In terms of FDI the big areas of interest are power and infrastructure, property, mining and the service sector through business process outsourcing (BPO). Gray says that people sometimes forget about the mining assets in the Philippines, but they are becoming of greater interest for foreign investors.
Although the Philippines has been the last property market in Asia to recover, and property prices are still much lower than in other parts of Asia, there is growth happening on both the residential and commercial sides. “We saw tremendous demand for power assets and a number of international players coming in,” Vohra says. “Also the power situation is pretty balanced in the Philippines so investors have strong confidence that they will be able to off-lay power into the grid.”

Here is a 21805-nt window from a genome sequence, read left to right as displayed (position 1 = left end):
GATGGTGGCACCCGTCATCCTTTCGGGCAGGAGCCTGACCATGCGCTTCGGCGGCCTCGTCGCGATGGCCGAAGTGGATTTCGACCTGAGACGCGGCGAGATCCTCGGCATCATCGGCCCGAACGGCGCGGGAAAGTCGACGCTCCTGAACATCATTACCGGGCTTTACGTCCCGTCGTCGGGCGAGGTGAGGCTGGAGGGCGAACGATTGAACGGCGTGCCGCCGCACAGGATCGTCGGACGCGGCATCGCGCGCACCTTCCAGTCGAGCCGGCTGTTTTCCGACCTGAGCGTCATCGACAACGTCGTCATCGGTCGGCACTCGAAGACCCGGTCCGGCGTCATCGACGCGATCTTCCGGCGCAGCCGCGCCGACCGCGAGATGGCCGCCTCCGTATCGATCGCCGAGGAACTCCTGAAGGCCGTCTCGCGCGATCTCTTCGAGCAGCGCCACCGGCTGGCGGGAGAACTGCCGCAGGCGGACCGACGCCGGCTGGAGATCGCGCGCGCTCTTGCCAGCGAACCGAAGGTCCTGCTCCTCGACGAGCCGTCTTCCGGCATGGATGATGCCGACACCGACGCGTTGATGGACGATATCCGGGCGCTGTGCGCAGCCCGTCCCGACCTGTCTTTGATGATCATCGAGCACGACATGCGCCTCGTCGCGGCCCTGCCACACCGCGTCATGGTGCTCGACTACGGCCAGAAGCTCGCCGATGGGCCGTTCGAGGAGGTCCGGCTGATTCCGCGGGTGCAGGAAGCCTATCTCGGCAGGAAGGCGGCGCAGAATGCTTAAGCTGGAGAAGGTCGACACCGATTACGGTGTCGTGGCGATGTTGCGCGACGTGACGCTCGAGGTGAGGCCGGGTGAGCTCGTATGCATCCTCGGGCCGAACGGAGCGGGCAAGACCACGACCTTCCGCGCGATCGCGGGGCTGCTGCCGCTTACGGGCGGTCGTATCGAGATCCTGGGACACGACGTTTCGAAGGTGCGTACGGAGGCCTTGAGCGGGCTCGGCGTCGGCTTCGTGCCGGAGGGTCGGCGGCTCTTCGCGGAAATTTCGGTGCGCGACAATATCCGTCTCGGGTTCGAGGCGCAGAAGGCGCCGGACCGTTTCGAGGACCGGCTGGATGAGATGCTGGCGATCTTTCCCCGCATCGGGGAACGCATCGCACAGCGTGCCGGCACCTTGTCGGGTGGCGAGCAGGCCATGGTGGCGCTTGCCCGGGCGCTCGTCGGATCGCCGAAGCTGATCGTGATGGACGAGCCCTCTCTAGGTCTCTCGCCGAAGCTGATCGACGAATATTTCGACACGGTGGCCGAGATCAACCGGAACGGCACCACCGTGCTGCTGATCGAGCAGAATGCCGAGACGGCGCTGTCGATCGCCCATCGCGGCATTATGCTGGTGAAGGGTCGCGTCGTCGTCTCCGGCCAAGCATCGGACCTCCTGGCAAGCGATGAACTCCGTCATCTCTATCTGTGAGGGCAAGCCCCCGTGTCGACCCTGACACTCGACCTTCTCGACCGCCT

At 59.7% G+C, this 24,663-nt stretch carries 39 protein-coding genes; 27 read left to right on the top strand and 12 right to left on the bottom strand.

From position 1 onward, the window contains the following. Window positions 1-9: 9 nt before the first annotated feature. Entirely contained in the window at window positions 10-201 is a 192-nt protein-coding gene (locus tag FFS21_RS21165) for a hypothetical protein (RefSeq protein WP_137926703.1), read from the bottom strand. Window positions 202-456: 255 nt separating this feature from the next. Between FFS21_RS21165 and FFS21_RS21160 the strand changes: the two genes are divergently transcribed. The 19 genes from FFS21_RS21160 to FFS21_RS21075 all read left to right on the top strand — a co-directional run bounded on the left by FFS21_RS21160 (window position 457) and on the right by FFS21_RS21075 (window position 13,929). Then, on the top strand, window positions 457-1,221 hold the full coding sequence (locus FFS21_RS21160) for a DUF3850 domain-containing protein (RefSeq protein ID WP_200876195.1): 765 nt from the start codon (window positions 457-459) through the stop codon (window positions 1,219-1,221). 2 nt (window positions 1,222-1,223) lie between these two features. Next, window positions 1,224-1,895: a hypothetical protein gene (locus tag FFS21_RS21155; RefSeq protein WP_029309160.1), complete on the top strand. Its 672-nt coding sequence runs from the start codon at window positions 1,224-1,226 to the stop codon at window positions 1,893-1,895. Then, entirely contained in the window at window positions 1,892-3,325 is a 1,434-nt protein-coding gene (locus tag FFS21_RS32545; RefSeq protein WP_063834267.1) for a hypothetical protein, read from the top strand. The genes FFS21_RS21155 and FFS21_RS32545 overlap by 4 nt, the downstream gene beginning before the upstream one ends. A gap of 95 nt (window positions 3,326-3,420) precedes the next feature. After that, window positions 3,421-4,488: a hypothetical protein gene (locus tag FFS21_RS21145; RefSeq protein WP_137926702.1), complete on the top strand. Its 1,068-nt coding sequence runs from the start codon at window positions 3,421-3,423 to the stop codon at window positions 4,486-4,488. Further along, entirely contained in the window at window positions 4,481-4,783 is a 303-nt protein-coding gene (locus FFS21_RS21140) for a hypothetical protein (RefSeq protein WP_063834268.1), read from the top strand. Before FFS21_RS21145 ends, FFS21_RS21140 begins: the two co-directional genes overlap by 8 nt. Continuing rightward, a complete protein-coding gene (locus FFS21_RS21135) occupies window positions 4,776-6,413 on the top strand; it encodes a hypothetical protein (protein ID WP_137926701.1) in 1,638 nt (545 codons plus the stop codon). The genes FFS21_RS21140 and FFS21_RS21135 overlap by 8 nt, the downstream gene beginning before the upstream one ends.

Bibby: Infrastructure needs investment.
Most of the power assets are in the Luzon area, which is the highly attractive consumption belt. “Finally, the ability to put up greenfield power plants has been constrained by commodity prices and equipment supplies that are extremely difficult to source with long lead times,” says Vohra. “As a result, we saw good prices for power assets in the Philippines.”
The IPO of beverage company San Miguel Brewery is under way—after being put on hold as a result of poor market conditions—and everyone is watching for the generation facilities of National Power Corporation. A 40% stake in PNOC Energy Development Corporation (PNOC-EDC) is also on the block. But notes Gray, “Clearly everyone is quite nervous about the global economy, and people are holding off to see how things change.” The government is more aware than ever before of the importance of market timing and is watching for the best opportunity to put assets up for sale.